The Family Angle: March 2017

Everything you need to know about families, drugs and alcohol.

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Regional Roundup

Parliamentary Roundup



In Focus


The BEAD (Bereaved through Alcohol and Drugs) project was set up to provide practical and emotional support and information for people bereaved through drug or alcohol use. People affected by this particular form of bereavement have long reported high levels of stigma in the way they experience the loss of a loved one, with neighbours, colleagues and sometimes even family members diminishing the loss because of the drug or alcohol element. Researchers talk about a “disenfranchised grief” experienced by this group of family members, with the family unable to remember their loved one and commemorate their death in a “normal” fashion due to shame or stigma.

However it’s described, the need of this group of family members is very real. Building on the work of groups including DrugFam and Rebound Adfam started work in 2013, in partnership with Cruse Bereavement Care and funded by the Big Lottery, on the BEAD project – a programme of delivering support from trained peer volunteers to people who’ve been bereaved though substance use. Over those years our brilliant volunteers have provided 1-2-1 support to dozens of clients and we’ve also run three structured peer support groups in London. A few weeks ago, we launched the BEAD website which brings together real life stories, practical and emotional advice and resources to help anyone who’s been bereaved in this way. We hope you find it useful; please do share it with clients and colleagues.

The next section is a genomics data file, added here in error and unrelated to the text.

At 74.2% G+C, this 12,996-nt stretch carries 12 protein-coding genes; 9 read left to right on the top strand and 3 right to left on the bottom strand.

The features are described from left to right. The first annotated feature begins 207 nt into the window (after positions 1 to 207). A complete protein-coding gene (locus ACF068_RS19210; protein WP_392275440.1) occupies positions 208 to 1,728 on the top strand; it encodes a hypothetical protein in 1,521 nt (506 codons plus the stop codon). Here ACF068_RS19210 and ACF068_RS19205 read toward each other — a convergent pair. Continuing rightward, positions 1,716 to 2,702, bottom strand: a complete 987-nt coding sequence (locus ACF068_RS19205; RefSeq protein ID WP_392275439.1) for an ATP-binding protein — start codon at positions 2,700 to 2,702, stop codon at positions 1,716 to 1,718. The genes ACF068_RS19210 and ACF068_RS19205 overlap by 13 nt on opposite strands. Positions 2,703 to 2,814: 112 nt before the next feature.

In other news:
  • As part of our work with the Recovery Partnership we held a meeting in Manchester for substance use commissioners to offer some peer support space for them at a time of great challenge. Read about our work with commissioners.
  • We asked families what they thought about decriminalising and legalising drugs – and over 270 of you responded to our survey! Thanks – we will be sharing the findings with you over the next couple of months.
  • We work with a group of older carers in London who support loved ones with drug and alcohol problems. We asked them what they liked about the group and what unique challenges they faced – learn about what they told us.

Regional Roundup

March has been a busy month for Adfam across the country! Here is a roundup of what’s been going on:
  • Regional forums in the West Midlands, North East and North West, including presentations on  Welfare Rights, take-home Naloxone, SMART Family and Friends and Adfam’s newest resource, Making It Happen.
  • A training morning with Action for Family Carers in Essex, equipping them to support and signpost carers affected by substance use better.